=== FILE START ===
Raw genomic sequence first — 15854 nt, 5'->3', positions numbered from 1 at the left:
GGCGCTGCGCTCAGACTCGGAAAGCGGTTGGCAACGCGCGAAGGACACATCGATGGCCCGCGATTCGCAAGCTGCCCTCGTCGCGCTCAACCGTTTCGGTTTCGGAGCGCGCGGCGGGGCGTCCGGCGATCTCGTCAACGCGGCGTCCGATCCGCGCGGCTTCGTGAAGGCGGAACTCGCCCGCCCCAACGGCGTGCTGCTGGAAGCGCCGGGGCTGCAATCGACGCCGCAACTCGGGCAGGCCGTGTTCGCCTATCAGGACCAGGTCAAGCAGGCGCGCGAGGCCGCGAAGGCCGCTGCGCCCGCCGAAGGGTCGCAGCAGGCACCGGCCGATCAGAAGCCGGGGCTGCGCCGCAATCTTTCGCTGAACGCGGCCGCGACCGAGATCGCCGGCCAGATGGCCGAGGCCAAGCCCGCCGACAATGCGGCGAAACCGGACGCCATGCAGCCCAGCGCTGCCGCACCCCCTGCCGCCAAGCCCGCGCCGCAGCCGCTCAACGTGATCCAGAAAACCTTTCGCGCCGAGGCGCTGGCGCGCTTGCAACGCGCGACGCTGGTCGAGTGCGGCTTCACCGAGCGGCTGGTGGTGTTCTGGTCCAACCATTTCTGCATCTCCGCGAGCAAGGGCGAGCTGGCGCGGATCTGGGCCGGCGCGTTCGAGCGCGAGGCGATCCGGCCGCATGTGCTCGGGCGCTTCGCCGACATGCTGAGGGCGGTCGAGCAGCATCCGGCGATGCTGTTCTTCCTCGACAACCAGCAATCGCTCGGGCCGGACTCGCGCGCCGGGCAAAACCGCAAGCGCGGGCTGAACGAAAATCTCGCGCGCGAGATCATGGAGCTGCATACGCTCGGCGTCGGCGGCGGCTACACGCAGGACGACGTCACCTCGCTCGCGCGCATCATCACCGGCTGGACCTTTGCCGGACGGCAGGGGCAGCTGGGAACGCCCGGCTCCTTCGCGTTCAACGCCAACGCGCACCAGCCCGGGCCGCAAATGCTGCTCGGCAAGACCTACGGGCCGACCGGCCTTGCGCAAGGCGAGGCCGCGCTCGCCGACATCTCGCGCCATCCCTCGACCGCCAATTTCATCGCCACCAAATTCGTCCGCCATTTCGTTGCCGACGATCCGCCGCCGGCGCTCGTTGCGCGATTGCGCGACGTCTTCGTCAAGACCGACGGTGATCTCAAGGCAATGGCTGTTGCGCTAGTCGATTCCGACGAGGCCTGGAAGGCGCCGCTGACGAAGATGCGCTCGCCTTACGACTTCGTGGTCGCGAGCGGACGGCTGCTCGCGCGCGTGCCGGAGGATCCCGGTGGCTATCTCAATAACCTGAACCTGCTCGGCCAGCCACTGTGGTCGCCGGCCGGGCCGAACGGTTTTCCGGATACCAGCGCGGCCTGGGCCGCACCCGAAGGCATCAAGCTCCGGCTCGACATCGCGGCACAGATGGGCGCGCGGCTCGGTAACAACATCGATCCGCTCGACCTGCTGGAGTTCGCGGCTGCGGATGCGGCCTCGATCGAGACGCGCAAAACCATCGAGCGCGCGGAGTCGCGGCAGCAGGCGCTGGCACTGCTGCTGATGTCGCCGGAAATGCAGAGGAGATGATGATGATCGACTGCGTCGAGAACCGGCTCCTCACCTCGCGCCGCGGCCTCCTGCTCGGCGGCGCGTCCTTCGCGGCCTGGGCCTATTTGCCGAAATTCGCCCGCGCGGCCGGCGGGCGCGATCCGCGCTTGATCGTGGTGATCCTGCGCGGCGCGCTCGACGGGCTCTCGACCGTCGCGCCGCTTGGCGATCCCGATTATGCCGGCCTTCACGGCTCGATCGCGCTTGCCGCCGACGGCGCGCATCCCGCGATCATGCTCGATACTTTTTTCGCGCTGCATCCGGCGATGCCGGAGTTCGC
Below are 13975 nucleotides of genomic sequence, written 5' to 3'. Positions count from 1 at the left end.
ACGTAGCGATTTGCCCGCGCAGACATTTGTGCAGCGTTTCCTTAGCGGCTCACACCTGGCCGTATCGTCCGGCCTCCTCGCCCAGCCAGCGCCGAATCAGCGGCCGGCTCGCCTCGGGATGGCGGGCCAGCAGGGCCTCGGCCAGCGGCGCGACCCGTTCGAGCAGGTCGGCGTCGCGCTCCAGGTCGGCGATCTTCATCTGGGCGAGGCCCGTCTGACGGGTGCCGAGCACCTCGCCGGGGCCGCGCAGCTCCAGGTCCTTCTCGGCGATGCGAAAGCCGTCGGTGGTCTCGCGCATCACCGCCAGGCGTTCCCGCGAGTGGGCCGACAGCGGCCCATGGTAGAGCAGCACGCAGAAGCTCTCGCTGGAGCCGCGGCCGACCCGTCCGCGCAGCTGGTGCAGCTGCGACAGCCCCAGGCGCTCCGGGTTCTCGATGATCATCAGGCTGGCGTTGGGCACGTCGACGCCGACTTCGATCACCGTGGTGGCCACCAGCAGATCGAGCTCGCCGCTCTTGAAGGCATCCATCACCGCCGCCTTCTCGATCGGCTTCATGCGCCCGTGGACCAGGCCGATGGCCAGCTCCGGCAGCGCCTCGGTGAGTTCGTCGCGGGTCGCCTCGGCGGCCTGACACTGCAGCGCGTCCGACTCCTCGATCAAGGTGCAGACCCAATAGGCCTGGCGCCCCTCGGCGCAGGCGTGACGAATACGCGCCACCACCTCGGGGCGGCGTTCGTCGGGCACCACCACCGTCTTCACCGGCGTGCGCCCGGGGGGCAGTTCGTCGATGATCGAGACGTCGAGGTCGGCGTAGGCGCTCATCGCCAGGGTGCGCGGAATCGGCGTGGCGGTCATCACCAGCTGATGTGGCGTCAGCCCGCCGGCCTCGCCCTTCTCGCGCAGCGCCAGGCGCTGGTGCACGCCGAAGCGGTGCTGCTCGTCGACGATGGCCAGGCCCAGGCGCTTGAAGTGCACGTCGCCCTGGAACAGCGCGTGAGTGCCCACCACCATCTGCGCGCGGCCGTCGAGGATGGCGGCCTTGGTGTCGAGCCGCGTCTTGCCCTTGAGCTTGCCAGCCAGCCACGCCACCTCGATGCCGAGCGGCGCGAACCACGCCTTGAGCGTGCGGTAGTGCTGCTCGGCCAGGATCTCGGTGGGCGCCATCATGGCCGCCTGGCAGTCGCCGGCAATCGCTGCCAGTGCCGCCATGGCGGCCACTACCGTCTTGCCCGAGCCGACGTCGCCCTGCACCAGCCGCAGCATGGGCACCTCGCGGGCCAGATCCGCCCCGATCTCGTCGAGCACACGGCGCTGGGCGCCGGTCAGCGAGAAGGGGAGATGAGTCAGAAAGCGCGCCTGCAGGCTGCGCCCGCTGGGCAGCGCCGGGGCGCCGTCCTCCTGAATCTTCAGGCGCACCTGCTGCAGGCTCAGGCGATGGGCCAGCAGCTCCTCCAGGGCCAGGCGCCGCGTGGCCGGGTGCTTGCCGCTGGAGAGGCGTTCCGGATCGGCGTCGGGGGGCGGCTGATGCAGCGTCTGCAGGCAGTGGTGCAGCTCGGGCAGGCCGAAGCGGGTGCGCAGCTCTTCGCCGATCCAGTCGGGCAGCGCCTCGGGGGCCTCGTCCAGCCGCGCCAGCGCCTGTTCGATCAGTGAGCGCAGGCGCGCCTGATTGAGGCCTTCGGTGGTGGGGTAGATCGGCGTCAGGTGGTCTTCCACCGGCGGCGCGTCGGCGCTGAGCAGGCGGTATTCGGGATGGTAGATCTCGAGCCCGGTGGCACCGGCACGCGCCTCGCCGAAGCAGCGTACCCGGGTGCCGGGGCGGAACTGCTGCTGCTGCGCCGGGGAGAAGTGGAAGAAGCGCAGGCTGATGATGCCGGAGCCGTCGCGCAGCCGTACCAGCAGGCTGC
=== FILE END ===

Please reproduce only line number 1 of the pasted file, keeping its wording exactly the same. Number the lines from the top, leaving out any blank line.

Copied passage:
Raw genomic sequence first — 15854 nt, 5'->3', positions numbered from 1 at the left: